Extended Spectrum False-color Photography

Of the entire electromagnetic spectrum, we humans only percieve a very narrow range of frequencies/wavelength with our eyes.

Red, orange, yellow, green, blue indigo, and violet.

Suppose we were to assign false colors to the frequencies/wavelengths invisible to us, such as “colorizing” ultraviolet as red, and infrared as violet, and continuing this colorization extension throughout the EM spectrum…a continuously repeating rainbow: …ivroygbivroygbivroygbivro…

Obviously, no camera or film can do this alone: we would need an entire range of EM sensors and a computer to combine the images.

Suppose we wish to image a galaxy in the full spectrum…from radio waves all the way up to gamma ray and cosmic ray frequencies.

What would we “see”?

People already have done this sort of thing, printing pictures taken in various types of IR light with our ordinary spectrum made to fill the places of those unperceivable bands. Exacvtly how it looks depends upon which colors you use to substitute. If you put in bright primary colors you can make a scene look like a 1960s day-glo poster. If you take an aerial photograph that’s shot with IR film or an IR camera and color the light reflected from vegetation with green it looks pretty darned normal.

I hear you proposing two different things, one of which is mapping wavelengths we don’t see into ones we do, and the other of which is using a list of colors that keeps cycling as part of the mapping scheme. The second thing is weird and obscure, and I think it would create all sorts of hard to predict optical effects that are just uninteresting accidents of the particular choices you made.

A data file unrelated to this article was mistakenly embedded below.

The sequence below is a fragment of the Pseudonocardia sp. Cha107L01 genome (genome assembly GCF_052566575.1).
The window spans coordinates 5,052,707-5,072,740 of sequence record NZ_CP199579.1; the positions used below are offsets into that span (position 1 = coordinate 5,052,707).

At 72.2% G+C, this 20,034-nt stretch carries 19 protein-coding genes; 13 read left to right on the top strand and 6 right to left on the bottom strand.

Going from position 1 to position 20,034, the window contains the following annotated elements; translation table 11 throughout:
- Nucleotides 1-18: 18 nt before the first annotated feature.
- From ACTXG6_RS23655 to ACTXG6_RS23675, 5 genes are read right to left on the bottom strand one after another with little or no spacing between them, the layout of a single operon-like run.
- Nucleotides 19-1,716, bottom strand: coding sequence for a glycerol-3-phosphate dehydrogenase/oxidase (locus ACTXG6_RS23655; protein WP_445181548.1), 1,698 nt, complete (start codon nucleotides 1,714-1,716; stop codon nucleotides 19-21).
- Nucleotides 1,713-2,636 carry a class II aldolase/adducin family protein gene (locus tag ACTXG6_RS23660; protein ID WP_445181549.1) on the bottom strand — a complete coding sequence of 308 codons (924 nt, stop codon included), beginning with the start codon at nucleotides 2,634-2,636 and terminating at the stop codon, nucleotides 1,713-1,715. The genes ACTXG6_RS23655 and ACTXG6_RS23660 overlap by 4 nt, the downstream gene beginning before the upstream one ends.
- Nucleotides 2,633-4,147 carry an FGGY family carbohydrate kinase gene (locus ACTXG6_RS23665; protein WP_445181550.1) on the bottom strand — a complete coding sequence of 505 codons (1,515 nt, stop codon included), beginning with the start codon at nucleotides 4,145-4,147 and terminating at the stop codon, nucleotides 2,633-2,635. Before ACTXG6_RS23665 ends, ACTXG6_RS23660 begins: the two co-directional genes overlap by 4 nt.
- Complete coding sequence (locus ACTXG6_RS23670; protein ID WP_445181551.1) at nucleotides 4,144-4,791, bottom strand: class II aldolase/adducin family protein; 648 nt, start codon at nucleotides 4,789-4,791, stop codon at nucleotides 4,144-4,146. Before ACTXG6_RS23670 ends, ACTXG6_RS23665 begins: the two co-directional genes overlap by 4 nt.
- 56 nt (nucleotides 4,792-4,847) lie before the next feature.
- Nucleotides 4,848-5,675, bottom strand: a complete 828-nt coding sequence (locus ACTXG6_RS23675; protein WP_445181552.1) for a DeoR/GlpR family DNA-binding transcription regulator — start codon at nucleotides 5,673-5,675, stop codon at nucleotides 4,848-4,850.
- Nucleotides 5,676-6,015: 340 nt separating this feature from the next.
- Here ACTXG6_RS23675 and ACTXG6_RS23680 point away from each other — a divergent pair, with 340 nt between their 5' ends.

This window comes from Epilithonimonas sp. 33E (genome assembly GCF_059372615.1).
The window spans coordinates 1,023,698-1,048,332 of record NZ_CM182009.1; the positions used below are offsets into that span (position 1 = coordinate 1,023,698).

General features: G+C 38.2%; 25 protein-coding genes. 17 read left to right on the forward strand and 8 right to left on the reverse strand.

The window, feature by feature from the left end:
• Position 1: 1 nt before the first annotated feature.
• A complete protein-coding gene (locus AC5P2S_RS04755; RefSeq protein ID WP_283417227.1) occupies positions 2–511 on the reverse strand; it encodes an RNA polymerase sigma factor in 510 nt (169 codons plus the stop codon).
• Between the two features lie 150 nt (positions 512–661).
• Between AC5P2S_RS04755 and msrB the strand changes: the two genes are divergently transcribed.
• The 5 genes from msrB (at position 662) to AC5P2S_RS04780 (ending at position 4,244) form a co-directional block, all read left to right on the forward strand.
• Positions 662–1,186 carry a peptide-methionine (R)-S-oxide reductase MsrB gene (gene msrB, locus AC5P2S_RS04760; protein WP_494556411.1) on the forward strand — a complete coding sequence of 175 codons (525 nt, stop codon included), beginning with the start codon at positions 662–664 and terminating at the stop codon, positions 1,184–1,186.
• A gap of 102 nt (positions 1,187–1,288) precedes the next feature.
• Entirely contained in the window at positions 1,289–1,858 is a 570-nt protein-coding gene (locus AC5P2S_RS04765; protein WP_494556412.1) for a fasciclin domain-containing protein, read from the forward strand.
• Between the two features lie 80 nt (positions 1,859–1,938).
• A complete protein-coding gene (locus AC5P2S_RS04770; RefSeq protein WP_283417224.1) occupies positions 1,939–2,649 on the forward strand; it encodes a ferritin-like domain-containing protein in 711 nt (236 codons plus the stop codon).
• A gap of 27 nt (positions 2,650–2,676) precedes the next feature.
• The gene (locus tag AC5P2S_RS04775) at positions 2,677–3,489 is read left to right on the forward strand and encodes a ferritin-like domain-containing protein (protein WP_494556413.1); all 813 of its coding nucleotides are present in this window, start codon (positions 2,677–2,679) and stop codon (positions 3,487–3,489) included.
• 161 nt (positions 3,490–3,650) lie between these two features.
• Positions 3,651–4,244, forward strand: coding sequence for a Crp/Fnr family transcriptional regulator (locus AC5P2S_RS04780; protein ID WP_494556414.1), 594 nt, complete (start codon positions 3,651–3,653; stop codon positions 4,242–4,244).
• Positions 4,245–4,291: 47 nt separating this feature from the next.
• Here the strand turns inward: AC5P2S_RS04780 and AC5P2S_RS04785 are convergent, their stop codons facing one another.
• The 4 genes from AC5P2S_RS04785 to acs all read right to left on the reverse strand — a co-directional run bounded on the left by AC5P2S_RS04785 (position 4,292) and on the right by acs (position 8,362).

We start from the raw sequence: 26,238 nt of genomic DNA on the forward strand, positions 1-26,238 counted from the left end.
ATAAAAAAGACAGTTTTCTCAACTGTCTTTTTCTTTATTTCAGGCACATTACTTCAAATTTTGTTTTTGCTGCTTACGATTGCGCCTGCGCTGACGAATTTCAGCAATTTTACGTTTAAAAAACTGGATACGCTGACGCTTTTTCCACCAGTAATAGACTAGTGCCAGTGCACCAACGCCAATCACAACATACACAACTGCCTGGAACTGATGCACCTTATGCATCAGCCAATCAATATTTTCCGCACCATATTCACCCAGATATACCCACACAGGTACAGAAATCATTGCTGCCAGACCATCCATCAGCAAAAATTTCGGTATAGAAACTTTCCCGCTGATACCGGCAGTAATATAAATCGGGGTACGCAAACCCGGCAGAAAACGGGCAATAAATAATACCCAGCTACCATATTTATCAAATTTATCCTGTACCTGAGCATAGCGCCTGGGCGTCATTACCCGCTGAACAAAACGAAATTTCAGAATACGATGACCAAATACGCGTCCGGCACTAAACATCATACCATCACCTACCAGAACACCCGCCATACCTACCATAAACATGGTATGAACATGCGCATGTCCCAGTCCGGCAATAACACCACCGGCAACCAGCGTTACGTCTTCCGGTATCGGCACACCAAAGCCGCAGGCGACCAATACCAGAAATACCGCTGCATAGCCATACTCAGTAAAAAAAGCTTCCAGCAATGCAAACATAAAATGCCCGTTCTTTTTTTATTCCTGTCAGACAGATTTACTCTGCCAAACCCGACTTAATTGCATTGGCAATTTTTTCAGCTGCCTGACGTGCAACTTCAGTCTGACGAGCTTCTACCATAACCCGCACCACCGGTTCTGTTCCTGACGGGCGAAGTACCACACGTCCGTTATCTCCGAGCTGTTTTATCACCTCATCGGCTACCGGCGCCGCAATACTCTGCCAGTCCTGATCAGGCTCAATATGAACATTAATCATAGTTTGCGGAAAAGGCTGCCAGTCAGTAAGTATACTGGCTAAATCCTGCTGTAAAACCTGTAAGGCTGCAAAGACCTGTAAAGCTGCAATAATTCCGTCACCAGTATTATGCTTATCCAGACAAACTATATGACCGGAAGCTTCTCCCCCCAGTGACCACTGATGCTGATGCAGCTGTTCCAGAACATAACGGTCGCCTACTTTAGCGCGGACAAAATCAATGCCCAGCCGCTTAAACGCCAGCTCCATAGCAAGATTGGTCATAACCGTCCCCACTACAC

But the first thing is quite important indeed, in many fields. Aerial photography with multiple wavelength bands, especially into the near infrared and even longer, as well as satellite versions of same, is fascinating. You should google “thematic mapping” for some of this. It’s done in astronomy, too, and I think I’ve seen images of the Crab Nebula in wavelengths from the short thermal infrared well into the gamma wavelengths.

A critical point: depending on your technology I guess you could select out a billion or so wavelengths for imaging, but your eye only has 3 color channels, and those are not cleanly separated.

Another critical point: some people do this and apply principle components analysis to generate the channels you look at, and each of these is a linear combination of all the raw wavelengths, which can include negative multipliers.

How would you distinguish between a low-frequency red and a high-frequency red?

See for yourself.

Super Vision: A New View of Nature, by Ivan Amato

Take this composite image of the sombrero galaxy:

assembled from infrared, visible, and x-ray wavelengths.

How much more information could we gather if this image was full EM?

I’m not sure if you’ve seen this image of the Milky Way (here’s a larger version, but without credits, from here), but that should give you an idea of the view at several of the most popular imaging wavelengths.